Senate OKs bill updating Ky. law governing hemp growing


By Bruce Schreiner - Associated Press



FRANKFORT (AP) — The Senate passed legislation Tuesday that would update Kentucky law setting rules for hemp production in the state that’s at the national forefront in the crop’s comeback.

Senators voted 35-0 after little discussion to send the measure to the House.

It was a big contrast from four years ago, when the state’s original law that laid the groundwork for Kentucky farmers to eventually grow hemp drew stiff resistance.

“It has gone mainstream, and a lot of the concerns that were expressed four years ago have proven to be unfounded,” said Senate Majority Floor Leader Damon Thayer, one of the bill’s sponsors.

Kentucky’s experiment with hemp production is yielding more acreage and processors.

State agricultural officials approved 209 applications from growers, allowing them to produce up to 12,800 acres of hemp this year. Experimental projects began in Kentucky with a mere 33 acres in 2014. Last year, 137 growers were approved to plant up to 4,500 acres.

Hemp is prized for its oils, seeds and fiber.

Growing hemp without a federal permit has long been banned because of its classification as a controlled substance related to marijuana. Hemp and marijuana are the same species, but hemp has a negligible amount of THC, the psychoactive compound that gives marijuana users a high.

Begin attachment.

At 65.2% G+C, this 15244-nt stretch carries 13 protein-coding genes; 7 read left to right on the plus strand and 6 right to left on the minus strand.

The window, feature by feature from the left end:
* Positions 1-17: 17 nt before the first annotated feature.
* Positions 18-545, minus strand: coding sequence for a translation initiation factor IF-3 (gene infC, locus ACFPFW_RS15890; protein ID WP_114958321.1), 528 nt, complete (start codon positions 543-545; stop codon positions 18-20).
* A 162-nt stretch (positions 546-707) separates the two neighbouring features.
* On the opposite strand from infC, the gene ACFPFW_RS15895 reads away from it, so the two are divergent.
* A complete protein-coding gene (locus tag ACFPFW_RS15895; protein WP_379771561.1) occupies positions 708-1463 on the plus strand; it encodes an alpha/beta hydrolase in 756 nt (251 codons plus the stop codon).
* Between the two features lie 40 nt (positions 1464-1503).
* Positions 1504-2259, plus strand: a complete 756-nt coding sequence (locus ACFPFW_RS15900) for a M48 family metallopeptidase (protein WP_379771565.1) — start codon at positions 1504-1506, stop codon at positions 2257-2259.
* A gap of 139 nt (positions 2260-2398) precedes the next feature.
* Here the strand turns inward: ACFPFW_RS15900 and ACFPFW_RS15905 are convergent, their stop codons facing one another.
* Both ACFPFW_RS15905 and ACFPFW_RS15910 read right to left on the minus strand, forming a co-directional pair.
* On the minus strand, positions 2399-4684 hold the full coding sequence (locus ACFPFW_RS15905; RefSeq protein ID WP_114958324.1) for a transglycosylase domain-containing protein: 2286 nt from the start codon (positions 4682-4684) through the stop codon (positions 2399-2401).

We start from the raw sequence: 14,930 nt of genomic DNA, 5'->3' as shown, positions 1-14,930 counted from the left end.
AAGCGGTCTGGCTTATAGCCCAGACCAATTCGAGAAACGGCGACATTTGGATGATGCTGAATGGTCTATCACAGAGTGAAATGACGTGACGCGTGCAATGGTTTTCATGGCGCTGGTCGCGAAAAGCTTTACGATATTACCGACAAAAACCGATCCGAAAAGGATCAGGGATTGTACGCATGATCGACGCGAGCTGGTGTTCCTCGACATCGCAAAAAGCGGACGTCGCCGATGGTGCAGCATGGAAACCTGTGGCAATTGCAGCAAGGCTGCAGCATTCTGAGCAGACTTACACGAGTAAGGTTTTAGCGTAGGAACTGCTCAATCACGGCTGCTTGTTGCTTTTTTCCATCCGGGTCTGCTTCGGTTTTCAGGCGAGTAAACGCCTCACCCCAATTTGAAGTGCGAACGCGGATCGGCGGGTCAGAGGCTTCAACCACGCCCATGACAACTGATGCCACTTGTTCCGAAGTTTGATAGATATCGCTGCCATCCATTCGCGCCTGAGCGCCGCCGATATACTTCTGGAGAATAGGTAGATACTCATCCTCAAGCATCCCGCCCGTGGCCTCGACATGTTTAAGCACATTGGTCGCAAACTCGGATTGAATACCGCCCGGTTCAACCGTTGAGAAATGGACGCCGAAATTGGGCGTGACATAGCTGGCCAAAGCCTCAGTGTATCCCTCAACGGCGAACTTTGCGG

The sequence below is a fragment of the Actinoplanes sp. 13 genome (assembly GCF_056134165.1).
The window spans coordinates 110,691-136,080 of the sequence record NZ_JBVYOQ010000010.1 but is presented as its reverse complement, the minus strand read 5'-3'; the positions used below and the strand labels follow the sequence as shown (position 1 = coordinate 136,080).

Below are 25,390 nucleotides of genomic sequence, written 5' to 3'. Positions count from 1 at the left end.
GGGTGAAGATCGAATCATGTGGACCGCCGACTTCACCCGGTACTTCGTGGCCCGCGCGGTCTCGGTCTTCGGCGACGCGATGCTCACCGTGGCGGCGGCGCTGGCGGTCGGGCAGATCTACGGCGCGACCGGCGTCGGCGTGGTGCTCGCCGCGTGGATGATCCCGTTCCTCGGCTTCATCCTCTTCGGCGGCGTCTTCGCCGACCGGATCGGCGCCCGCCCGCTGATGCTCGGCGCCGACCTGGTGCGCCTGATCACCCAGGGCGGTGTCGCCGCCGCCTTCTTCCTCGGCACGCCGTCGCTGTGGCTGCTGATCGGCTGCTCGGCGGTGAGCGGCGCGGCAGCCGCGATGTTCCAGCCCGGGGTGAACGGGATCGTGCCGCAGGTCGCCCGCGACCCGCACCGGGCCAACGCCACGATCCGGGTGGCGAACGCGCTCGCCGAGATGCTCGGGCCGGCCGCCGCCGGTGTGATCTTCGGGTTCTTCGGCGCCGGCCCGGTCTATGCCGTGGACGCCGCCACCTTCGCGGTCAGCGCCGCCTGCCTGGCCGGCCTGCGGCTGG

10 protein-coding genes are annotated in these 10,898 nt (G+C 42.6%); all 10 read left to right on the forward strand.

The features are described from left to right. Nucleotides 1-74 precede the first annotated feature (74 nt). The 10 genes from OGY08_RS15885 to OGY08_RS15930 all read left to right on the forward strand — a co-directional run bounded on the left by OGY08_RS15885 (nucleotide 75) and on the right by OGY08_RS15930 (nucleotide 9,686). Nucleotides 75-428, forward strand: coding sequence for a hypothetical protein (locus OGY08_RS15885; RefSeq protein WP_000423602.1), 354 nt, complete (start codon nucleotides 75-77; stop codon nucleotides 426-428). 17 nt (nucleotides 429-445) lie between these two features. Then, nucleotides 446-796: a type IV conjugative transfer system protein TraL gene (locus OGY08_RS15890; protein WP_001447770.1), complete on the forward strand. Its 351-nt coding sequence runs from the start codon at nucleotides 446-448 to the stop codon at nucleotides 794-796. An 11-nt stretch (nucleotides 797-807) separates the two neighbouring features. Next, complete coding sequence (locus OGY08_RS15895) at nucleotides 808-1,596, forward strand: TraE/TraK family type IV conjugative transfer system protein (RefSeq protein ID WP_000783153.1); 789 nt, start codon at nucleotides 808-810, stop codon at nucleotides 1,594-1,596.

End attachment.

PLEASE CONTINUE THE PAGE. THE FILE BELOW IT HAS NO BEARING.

Hemp got a limited reprieve from the 2014 federal Farm Bill, which allows state agriculture departments to designate hemp projects for research and development.

Kentucky’s original hemp law was enacted before Congress allowed hemp’s limited return.

“There were a lot of things that could not have been predicted about the Farm Bill exemption,” state Agriculture Commissioner Ryan Quarles said Tuesday. “So this basically better aligns Kentucky law with the Farm Bill.”

The bill would expand circumstances to ban people from being involved in hemp to include those convicted of any type of felony or any drug-related misdemeanors or violations.

Currently, the 10-year ban applies to people convicted of drug-related felonies.

The bill would put into state law an appeals process for people denied licenses to grow hemp or those who have their licenses suspended or revoked. The state agriculture department started the appeals process this year as part of department policy for people turned down for licenses.

The legislation is the product of months of work by the state agriculture department, Kentucky State Police and University of Kentucky agriculture officials.

The legislation is Senate Bill 218.

By Bruce Schreiner

Associated Press

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